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Spain set the bar at Alpine high

To whet the appetite as the UEFA European Football Championship begins its 2010-12 cycle this week, UEFA.com looks back on Spain's title-winning feat in Austria and Switzerland.

Spain's triumph was their first since the 1964 European Championship
Spain's triumph was their first since the 1964 European Championship ©Getty Images

Two years after Spain finally delivered on their perennial promise to win UEFA EURO 2008, a new set of heroes will be asked to emerge onto the national-team stage as UEFA European Football Championship qualifying begins this week.

It was on 29 June 2008 that Spain's 44-year wait for an international trophy ended thanks to a solitary Fernando Torres goal against Germany in Vienna. As of 11 August there will be many pretenders lining up to take their crown, yet any claimant to the European title available at UEFA EURO 2012 will do well to remember La Furia Roja's show of class and strength in Austria and Switzerland.

The moment Torres darted past Philipp Lahm before shooting beyond advancing Germany goalkeeper Jens Lehmann, brought confirmation that Spain were at last realising all their potential. Where preceding generations had marched in vain, Luis Aragonés's team positively processed in a campaign nourished as much by squad harmony as by on-field talent. They dazzled with pace, passing and power en route to lifting Spain's first trophy since the 1964 UEFA European Championship.

If midfielders Xavi Hernández and Andrés Iniesta – the side's match-winner in their 2010 FIFA World Cup final triumph – controlled Spain's rhythm through speed of thought and precise distribution, strike pair David Villa and Torres supplied the cutting edge. Spain had signalled their intent from the off, starting Group D with a 4-1 victory over Russia. Villa, prefiguring his subsequent World Cup exploits by finishing as UEFA EURO 2008 top scorer, hit a hat-trick.

He and Torres registered again as Sweden were overcome 2-1 before titleholders Greece fell by the same scoreline. While those three group successes set Spanish pulses racing, optimism really turned to belief after the team saw off quarter-final opponents Italy, the world champions, on penalties to reach the semi-finals.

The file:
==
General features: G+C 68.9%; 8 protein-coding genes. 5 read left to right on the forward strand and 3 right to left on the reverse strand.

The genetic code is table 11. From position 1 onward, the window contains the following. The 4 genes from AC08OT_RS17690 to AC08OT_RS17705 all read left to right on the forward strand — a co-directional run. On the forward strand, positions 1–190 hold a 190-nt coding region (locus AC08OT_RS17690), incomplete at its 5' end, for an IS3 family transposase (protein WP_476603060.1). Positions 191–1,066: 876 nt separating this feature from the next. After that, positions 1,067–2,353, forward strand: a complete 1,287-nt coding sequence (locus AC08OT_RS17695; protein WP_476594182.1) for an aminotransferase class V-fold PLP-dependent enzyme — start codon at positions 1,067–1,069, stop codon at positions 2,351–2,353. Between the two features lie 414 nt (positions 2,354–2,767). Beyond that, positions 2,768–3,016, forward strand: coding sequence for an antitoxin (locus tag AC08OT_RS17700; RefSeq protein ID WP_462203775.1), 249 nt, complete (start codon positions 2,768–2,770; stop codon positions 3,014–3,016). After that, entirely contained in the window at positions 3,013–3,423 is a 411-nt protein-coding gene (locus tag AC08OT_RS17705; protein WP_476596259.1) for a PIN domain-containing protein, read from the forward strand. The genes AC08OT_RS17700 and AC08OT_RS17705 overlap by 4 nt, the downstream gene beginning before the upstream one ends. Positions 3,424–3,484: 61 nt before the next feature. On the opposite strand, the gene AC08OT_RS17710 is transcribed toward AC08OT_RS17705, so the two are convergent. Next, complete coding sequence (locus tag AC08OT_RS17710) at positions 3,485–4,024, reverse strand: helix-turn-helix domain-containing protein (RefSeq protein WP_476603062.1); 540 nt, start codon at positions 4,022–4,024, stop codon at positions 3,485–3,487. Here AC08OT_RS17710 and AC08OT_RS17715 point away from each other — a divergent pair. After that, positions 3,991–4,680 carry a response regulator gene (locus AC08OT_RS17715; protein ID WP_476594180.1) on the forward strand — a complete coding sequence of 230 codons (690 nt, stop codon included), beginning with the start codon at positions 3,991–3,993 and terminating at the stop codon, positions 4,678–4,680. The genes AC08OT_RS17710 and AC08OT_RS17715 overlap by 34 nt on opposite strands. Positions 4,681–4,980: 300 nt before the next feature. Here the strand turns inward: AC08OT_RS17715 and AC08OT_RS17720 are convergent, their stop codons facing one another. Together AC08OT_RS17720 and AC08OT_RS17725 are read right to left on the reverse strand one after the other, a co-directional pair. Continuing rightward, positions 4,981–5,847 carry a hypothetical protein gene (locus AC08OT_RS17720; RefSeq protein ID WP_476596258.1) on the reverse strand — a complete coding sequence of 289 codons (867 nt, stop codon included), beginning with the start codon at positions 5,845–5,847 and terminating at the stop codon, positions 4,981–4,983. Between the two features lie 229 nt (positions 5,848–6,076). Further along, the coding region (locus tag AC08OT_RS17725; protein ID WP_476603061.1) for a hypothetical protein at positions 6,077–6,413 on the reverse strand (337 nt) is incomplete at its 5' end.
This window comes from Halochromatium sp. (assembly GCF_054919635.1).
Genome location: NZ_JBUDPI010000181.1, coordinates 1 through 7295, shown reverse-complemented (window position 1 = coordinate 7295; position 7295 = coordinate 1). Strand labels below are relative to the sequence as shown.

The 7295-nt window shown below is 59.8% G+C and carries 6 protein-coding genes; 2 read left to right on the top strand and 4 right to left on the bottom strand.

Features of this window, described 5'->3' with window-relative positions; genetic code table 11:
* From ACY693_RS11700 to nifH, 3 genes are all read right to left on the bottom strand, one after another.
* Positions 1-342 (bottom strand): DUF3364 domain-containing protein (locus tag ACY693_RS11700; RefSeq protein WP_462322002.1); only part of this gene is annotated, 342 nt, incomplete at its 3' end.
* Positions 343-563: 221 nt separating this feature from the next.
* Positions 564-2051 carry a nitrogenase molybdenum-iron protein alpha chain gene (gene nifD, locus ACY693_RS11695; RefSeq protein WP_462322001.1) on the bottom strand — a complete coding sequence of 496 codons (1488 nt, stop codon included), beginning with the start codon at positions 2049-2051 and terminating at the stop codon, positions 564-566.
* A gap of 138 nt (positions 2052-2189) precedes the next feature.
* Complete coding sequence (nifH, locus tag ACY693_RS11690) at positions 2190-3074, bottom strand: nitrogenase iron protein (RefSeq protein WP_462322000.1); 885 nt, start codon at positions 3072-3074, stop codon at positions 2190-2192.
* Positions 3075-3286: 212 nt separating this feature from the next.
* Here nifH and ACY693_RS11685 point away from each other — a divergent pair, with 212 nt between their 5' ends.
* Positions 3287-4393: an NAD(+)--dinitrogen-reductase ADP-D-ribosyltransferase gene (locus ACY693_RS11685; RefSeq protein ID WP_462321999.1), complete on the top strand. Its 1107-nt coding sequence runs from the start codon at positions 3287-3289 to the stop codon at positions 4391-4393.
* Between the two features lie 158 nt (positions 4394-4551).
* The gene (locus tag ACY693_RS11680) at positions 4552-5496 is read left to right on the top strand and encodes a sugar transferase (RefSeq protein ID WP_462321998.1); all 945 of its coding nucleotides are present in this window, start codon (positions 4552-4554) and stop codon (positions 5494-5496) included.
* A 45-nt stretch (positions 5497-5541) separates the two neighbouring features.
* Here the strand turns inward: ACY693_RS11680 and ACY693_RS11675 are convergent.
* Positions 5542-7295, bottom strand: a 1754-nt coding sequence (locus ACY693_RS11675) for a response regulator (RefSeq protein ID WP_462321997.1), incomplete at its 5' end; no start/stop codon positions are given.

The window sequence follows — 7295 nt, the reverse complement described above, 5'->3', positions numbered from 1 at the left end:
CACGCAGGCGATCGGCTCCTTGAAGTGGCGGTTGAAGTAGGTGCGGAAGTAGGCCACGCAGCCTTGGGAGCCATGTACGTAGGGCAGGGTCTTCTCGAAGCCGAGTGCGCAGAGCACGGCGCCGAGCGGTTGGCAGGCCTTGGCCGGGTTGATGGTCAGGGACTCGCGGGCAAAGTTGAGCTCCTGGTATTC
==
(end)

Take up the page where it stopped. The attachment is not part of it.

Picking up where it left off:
Spain had not been the only side to catch the eye in an Alpine tournament where attack dominated defence. The Netherlands had overpowered Italy 3-0 and France 4-1 in back-to-back group matches as Marco van Basten's men made light work of illustrious opposition. The Oranje, however, were beaten at their own game in the last eight. Guus Hiddink's Russia, inspired by Andrei Arshavin, prevailed 3-1 after extra time.

The Russian team's surprise run was curtailed in Vienna where Spain confirmed their place in the final with a 3-0 triumph. Their opponents, Germany, had made themselves at home on neighbouring soil while co-hosts Austria and Switzerland floundered. Joachim Löw's charges had beaten Poland before a defeat by Croatia heralded a tense group-stage finale against Austria which they edged 1-0.

Yet if Germany had hitherto laboured, they found their stride against Portugal in the quarter-finals – jumping into a 2-0 lead within 26 minutes before emerging as 3-2 victors. More drama followed in the last four as they outlasted Turkey by the same scoreline.

Fatih Terim's side had illuminated the championship with successive last-gasp victories over Switzerland, Czech Republic and Croatia to make the semi-finals. In Basel, however, they were the ones nursing broken hearts after Lahm struck in the 90th minute to send Germany through.

The same German player appeared to have Xavi's pass covered when the midfielder sought out Torres 33 minutes into the Vienna final, yet as so often during a memorable month for Aragonés's team, the Spaniard mastered the situation better to make a decisive and winning contribution.

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